Family Through and Through
Dr. Alysson Hamilton always knew she wanted become a family doctor, but her career aspirations first took a backseat to podium dreams on the international cross-country ski circuit.
Hamilton competed around the world and built an impressive athletic record as a member of the Canadian national ski team.
When the time came for her to leave the sport, she focused her sights on a UBC medical degree. Originally from Salmon Arm, she was drawn to the Southern Medical Program’s intimate learning environment and the opportunity to be closer to family.
“The faculty and administration are so welcoming that you feel like you’re part of a big family,” says Hamilton. “Students are given the space to learn and our classmates really support each other through the challenges of medical school.”
Hamilton credits Healer’s Art, a discovery model curriculum on values, identity and professionalism, as an invaluable resource to her personal growth and learning. The program creates a safe space for students to reflect and share their successes and challenges with their peers.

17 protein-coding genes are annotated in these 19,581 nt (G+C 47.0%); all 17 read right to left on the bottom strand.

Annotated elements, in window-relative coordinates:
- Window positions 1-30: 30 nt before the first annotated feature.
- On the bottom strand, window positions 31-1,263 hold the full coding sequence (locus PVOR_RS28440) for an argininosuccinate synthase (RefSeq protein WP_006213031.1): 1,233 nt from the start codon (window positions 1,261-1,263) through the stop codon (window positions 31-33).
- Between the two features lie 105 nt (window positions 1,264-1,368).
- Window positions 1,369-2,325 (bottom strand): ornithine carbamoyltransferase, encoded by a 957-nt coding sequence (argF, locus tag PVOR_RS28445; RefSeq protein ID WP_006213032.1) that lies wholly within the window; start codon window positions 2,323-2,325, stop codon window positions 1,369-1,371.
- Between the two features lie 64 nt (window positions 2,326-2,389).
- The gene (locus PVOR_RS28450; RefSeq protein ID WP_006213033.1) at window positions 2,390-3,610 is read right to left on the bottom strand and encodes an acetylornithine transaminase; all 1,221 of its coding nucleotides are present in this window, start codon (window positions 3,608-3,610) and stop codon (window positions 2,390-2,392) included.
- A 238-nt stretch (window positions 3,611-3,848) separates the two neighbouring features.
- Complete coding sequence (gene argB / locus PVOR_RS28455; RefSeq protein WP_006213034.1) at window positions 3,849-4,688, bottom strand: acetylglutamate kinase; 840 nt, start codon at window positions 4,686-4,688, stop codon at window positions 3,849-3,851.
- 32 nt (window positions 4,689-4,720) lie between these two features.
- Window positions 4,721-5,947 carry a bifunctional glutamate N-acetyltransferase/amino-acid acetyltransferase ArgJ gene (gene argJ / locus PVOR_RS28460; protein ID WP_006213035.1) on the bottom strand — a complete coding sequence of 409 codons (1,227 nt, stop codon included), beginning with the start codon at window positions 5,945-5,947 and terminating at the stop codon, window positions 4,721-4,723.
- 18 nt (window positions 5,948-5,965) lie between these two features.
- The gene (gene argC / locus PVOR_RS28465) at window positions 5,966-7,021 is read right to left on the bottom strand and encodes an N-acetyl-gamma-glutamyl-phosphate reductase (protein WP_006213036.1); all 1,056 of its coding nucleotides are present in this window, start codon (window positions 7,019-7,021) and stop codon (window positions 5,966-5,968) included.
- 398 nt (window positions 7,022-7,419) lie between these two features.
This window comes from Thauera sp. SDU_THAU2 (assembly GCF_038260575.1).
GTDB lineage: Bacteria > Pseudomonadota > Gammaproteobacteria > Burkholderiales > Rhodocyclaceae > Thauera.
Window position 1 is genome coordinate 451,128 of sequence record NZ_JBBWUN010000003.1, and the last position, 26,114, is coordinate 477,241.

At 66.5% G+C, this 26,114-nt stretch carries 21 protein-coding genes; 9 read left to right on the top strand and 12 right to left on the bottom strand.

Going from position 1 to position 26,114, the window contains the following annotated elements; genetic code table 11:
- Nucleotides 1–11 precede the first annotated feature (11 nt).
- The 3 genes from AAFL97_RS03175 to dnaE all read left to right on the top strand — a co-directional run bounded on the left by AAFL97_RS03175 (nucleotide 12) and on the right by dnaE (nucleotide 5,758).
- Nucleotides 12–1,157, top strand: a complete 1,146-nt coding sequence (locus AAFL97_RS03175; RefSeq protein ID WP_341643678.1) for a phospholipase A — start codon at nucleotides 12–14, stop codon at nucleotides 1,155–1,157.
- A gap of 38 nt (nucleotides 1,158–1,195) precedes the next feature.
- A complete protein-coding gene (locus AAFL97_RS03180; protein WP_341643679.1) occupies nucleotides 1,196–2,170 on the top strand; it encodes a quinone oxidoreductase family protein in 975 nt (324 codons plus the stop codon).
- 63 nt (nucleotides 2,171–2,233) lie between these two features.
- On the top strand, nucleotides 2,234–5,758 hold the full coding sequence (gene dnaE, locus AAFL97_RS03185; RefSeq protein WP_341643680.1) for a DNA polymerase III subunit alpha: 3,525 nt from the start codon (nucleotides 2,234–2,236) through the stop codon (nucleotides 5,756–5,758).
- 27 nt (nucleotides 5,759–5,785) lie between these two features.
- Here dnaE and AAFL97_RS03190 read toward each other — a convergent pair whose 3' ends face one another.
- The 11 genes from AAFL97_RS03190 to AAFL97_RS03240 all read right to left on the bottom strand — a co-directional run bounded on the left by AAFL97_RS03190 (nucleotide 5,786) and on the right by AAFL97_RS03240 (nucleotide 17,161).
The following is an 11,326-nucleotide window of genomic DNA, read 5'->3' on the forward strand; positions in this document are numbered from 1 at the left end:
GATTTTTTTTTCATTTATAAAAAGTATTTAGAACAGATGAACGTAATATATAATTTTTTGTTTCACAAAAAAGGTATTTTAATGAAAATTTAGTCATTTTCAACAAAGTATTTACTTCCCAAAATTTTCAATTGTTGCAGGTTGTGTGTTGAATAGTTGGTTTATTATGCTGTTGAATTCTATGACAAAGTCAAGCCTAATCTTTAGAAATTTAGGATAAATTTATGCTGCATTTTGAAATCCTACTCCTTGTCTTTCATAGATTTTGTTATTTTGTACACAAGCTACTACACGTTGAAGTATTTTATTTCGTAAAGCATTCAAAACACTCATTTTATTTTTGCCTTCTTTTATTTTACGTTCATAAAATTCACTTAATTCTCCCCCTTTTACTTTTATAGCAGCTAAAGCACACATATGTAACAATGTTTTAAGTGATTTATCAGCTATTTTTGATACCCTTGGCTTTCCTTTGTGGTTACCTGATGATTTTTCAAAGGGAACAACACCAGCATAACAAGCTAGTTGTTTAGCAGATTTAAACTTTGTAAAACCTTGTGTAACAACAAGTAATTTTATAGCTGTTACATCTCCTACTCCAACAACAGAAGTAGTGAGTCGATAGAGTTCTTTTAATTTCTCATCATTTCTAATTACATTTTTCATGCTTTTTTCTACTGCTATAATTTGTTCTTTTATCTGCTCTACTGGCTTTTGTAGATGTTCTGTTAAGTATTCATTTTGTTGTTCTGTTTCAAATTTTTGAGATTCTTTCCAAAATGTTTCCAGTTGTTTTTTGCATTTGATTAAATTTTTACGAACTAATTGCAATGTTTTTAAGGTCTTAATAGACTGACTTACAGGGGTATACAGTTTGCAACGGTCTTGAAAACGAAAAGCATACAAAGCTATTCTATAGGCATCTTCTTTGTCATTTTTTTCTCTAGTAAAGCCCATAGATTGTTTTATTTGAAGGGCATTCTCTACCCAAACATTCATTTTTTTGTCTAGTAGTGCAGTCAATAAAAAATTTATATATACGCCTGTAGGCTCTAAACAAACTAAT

In the final year of her degree, Hamilton returned to her hometown to work as part of a health clinic at Salmon Arm Secondary School. The clinic brings together physicians and allied health professionals to offer accessible health services such as addictions counselling and sexual health for high school students.
“It really shows you the power of a small community with people coming together to make things happen and looking out for each other,” says Hamilton.
Ultimately, it’s the familiarity and strength of small communities that solidified her interest in rural family medicine.
“I want to be able to develop life-long connections with my patients – treat the whole person, their individuality, and their families,” says Hamilton. “It’s been shown that long-term relationships with patients equate to better health and it ties closely with my passion for lifestyle and behavior change.”
As a newly-graduated physician, Hamilton leaves the Okanagan for the Kootenay Boundary region and two years of family medicine training. She ultimately plans to practice within the Interior, and is loving the idea of getting reacquainted with the phenomenal cross-country trail system in her new community of Rossland.